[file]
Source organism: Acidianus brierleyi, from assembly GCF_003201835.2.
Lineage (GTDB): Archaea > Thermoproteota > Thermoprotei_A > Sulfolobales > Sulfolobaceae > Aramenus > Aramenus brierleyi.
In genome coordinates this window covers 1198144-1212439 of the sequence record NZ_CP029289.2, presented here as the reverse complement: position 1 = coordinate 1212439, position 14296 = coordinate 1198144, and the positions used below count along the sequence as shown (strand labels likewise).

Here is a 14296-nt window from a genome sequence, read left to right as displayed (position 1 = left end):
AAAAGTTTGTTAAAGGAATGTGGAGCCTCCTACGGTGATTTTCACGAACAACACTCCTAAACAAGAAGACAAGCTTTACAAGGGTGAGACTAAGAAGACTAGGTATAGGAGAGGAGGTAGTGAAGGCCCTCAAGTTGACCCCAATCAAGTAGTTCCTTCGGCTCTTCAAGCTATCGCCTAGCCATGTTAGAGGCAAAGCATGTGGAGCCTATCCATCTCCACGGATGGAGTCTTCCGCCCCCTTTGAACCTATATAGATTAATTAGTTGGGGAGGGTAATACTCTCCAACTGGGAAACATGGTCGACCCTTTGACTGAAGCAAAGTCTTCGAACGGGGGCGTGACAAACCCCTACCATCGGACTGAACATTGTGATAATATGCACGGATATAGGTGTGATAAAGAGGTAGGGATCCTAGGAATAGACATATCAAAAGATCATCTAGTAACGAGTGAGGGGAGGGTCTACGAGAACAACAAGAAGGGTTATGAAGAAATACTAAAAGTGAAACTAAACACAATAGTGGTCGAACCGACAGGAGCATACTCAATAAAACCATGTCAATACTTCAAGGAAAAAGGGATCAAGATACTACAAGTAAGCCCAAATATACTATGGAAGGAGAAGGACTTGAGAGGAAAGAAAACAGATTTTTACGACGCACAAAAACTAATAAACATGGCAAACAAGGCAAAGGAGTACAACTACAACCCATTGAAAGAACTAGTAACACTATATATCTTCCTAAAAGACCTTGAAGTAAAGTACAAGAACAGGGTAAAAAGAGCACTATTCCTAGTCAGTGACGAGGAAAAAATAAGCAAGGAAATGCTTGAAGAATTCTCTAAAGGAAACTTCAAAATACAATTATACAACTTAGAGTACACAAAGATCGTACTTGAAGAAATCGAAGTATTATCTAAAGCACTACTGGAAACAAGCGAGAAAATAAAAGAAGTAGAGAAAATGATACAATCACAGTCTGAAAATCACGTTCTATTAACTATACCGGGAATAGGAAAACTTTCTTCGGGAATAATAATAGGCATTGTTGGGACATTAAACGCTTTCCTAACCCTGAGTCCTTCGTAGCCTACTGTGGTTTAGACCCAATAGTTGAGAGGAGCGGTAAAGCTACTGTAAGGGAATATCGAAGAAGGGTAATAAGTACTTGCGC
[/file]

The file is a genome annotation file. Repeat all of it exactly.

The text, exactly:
Source organism: Acidianus brierleyi, from assembly GCF_003201835.2.
Lineage (GTDB): Archaea > Thermoproteota > Thermoprotei_A > Sulfolobales > Sulfolobaceae > Aramenus > Aramenus brierleyi.
In genome coordinates this window covers 1198144-1212439 of the sequence record NZ_CP029289.2, presented here as the reverse complement: position 1 = coordinate 1212439, position 14296 = coordinate 1198144, and the positions used below count along the sequence as shown (strand labels likewise).

Here is a 14296-nt window from a genome sequence, read left to right as displayed (position 1 = left end):
AAAAGTTTGTTAAAGGAATGTGGAGCCTCCTACGGTGATTTTCACGAACAACACTCCTAAACAAGAAGACAAGCTTTACAAGGGTGAGACTAAGAAGACTAGGTATAGGAGAGGAGGTAGTGAAGGCCCTCAAGTTGACCCCAATCAAGTAGTTCCTTCGGCTCTTCAAGCTATCGCCTAGCCATGTTAGAGGCAAAGCATGTGGAGCCTATCCATCTCCACGGATGGAGTCTTCCGCCCCCTTTGAACCTATATAGATTAATTAGTTGGGGAGGGTAATACTCTCCAACTGGGAAACATGGTCGACCCTTTGACTGAAGCAAAGTCTTCGAACGGGGGCGTGACAAACCCCTACCATCGGACTGAACATTGTGATAATATGCACGGATATAGGTGTGATAAAGAGGTAGGGATCCTAGGAATAGACATATCAAAAGATCATCTAGTAACGAGTGAGGGGAGGGTCTACGAGAACAACAAGAAGGGTTATGAAGAAATACTAAAAGTGAAACTAAACACAATAGTGGTCGAACCGACAGGAGCATACTCAATAAAACCATGTCAATACTTCAAGGAAAAAGGGATCAAGATACTACAAGTAAGCCCAAATATACTATGGAAGGAGAAGGACTTGAGAGGAAAGAAAACAGATTTTTACGACGCACAAAAACTAATAAACATGGCAAACAAGGCAAAGGAGTACAACTACAACCCATTGAAAGAACTAGTAACACTATATATCTTCCTAAAAGACCTTGAAGTAAAGTACAAGAACAGGGTAAAAAGAGCACTATTCCTAGTCAGTGACGAGGAAAAAATAAGCAAGGAAATGCTTGAAGAATTCTCTAAAGGAAACTTCAAAATACAATTATACAACTTAGAGTACACAAAGATCGTACTTGAAGAAATCGAAGTATTATCTAAAGCACTACTGGAAACAAGCGAGAAAATAAAAGAAGTAGAGAAAATGATACAATCACAGTCTGAAAATCACGTTCTATTAACTATACCGGGAATAGGAAAACTTTCTTCGGGAATAATAATAGGCATTGTTGGGACATTAAACGCTTTCCTAACCCTGAGTCCTTCGTAGCCTACTGTGGTTTAGACCCAATAGTTGAGAGGAGCGGTAAAGCTACTGTAAGGGAATATCGAAGAAGGGTAATAAGTACTTGCGC